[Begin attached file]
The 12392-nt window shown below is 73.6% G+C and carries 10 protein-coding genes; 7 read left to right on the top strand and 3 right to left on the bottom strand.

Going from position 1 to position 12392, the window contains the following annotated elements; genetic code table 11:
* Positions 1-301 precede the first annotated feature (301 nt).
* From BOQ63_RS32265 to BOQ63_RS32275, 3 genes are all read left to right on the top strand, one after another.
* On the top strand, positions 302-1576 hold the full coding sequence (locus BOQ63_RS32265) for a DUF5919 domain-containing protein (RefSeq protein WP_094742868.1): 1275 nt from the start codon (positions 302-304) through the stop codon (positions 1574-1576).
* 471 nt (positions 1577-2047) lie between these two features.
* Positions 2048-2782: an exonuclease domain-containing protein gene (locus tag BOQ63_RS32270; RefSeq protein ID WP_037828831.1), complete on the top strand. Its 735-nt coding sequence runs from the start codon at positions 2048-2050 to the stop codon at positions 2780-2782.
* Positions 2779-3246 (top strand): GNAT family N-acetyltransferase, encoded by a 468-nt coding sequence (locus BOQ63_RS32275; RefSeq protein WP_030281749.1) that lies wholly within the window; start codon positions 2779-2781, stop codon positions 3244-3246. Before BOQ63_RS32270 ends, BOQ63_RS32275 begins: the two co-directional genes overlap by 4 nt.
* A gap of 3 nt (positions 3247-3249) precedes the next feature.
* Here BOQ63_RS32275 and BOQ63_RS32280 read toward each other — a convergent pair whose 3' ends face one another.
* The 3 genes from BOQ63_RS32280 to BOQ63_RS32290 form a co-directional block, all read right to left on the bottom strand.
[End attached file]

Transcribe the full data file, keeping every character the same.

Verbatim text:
The 12392-nt window shown below is 73.6% G+C and carries 10 protein-coding genes; 7 read left to right on the top strand and 3 right to left on the bottom strand.

Going from position 1 to position 12392, the window contains the following annotated elements; genetic code table 11:
* Positions 1-301 precede the first annotated feature (301 nt).
* From BOQ63_RS32265 to BOQ63_RS32275, 3 genes are all read left to right on the top strand, one after another.
* On the top strand, positions 302-1576 hold the full coding sequence (locus BOQ63_RS32265) for a DUF5919 domain-containing protein (RefSeq protein WP_094742868.1): 1275 nt from the start codon (positions 302-304) through the stop codon (positions 1574-1576).
* 471 nt (positions 1577-2047) lie between these two features.
* Positions 2048-2782: an exonuclease domain-containing protein gene (locus tag BOQ63_RS32270; RefSeq protein ID WP_037828831.1), complete on the top strand. Its 735-nt coding sequence runs from the start codon at positions 2048-2050 to the stop codon at positions 2780-2782.
* Positions 2779-3246 (top strand): GNAT family N-acetyltransferase, encoded by a 468-nt coding sequence (locus BOQ63_RS32275; RefSeq protein WP_030281749.1) that lies wholly within the window; start codon positions 2779-2781, stop codon positions 3244-3246. Before BOQ63_RS32270 ends, BOQ63_RS32275 begins: the two co-directional genes overlap by 4 nt.
* A gap of 3 nt (positions 3247-3249) precedes the next feature.
* Here BOQ63_RS32275 and BOQ63_RS32280 read toward each other — a convergent pair whose 3' ends face one another.
* The 3 genes from BOQ63_RS32280 to BOQ63_RS32290 form a co-directional block, all read right to left on the bottom strand.